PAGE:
February 5th, 2014 (InsideCostaRica.com) Costa Rica’s vice president, Luis Liberman says the government will not sell large amounts of US dollars into the currency market, at least for the next six months, when the current government leaves power.
In the past, the government has sold large sums of dollars into the market in order to meet the government’s own currency exchange needs – namely, it receives foreign loans in dollars and exchanges a significant amount of them to colons. Now, Liberman says the government will not be making any large foreign exchanges for the remainder of his government. With less supply of government-sold dollars in the market, the dollar is likely to continue to gain ground against the colon.
“The Central Bank has been insisting since the last quarter of last year to take steps to get the dollar off the lower band,” Liberman said, referring to the price floor – or minimum exchange rate of the dollar, where it has remained for some time.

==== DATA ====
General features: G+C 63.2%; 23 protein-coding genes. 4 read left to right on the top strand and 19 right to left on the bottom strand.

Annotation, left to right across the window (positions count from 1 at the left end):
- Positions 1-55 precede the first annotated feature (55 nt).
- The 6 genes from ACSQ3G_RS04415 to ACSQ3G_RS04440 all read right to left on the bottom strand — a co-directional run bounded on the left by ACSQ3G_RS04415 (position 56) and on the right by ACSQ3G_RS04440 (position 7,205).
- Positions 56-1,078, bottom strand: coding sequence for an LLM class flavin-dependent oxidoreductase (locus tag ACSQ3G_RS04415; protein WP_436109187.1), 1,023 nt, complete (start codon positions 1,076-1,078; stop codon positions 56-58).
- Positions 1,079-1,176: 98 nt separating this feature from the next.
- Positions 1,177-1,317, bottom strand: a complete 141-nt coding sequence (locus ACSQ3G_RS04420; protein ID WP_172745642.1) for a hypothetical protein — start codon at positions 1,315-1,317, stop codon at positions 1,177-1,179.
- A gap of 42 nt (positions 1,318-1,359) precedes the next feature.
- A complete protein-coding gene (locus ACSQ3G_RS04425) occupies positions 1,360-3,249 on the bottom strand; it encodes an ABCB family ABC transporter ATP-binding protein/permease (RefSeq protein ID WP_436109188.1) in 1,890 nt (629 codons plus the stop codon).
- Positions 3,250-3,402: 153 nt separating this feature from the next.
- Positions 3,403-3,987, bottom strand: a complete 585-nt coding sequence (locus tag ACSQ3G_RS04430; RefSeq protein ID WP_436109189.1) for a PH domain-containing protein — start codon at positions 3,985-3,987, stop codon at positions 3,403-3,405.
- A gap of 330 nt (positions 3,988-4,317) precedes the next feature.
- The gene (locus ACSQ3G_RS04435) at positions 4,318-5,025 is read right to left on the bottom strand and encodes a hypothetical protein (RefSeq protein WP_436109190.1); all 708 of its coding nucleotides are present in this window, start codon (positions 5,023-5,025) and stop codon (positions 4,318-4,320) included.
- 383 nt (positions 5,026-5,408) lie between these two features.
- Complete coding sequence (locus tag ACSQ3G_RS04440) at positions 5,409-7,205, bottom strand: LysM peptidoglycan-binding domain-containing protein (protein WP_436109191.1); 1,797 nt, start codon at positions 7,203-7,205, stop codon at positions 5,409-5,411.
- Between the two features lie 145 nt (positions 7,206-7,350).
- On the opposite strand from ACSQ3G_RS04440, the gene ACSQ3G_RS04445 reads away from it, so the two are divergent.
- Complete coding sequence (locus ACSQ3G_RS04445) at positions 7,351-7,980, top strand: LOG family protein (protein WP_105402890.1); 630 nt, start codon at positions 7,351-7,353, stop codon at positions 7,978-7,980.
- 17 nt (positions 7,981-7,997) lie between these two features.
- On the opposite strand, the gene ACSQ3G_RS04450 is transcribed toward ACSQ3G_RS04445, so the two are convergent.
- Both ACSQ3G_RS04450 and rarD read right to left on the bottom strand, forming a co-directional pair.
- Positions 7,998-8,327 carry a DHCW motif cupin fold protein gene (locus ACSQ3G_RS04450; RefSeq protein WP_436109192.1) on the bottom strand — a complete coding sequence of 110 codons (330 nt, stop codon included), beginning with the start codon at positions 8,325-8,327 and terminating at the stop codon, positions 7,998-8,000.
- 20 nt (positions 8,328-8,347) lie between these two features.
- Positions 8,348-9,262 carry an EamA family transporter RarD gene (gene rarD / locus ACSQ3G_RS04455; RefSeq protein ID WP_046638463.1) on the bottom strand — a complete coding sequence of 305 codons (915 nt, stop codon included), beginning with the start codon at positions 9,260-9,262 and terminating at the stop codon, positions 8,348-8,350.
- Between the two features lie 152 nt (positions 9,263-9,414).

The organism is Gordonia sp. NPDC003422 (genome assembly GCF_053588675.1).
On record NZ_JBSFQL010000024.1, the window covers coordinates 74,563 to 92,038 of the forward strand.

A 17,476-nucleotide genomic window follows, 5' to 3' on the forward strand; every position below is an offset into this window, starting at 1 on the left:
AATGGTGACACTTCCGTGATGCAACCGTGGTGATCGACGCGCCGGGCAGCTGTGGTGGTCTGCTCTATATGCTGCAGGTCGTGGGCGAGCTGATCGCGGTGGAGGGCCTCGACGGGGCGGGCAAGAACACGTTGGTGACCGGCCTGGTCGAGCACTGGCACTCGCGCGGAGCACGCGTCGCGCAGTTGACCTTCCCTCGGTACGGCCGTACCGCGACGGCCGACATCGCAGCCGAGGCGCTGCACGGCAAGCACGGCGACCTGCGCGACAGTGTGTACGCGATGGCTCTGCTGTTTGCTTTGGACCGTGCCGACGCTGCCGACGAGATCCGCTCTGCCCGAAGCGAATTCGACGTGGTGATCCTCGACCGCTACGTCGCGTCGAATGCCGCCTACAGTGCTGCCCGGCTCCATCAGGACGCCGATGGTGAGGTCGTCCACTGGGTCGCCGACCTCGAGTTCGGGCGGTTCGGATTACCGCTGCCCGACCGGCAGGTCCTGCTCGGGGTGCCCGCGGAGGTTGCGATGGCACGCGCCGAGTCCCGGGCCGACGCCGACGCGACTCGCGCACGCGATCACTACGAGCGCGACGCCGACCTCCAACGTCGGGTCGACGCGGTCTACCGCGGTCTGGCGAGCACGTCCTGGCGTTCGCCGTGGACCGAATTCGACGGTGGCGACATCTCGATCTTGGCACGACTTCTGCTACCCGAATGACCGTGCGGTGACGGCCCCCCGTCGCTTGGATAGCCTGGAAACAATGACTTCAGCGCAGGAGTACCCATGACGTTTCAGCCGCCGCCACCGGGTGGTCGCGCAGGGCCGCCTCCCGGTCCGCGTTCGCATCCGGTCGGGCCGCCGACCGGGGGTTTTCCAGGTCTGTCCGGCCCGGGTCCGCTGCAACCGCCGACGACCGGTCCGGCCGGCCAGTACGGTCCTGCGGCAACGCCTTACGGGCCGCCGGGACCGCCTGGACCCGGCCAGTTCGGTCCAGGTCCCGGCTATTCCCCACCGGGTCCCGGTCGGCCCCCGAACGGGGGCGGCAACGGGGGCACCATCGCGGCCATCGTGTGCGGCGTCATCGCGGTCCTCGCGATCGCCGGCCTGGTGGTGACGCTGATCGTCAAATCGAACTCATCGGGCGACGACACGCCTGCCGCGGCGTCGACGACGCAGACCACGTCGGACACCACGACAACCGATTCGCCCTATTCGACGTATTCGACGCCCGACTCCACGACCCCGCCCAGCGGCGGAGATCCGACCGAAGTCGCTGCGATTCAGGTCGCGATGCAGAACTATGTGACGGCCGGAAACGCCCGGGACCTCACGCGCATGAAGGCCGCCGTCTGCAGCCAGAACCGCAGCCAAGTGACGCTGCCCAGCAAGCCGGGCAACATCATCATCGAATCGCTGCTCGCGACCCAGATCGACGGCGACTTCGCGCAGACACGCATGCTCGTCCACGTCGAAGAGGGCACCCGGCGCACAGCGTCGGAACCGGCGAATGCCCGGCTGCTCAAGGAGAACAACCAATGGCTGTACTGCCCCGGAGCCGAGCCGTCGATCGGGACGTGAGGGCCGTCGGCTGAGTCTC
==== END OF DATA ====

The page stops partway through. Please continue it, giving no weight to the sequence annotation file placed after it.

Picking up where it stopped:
At first glance, Liberman’s statement would some to contradict an official statement from the Central Bank last week in which the bank promised further interventions if necessary after the dollar saw a huge one-day rally against the dollar on January 29th.
The Bank sold some $4.9 million into the Monex market during that day’s trading session in order to prevent the colon from losing additional ground against the dollar.
Most analysts however, believe that the Central Bank’s intervention was not necessarily to protect the price of the colon, but to avoid any high level of day-to-day volatility in the exchange rate.
Should the government indeed scale back on its USD sales – which have been of significant downward pressure on the dollar’s value versus the colon – the greenback could see further gains against the colon in the months ahead.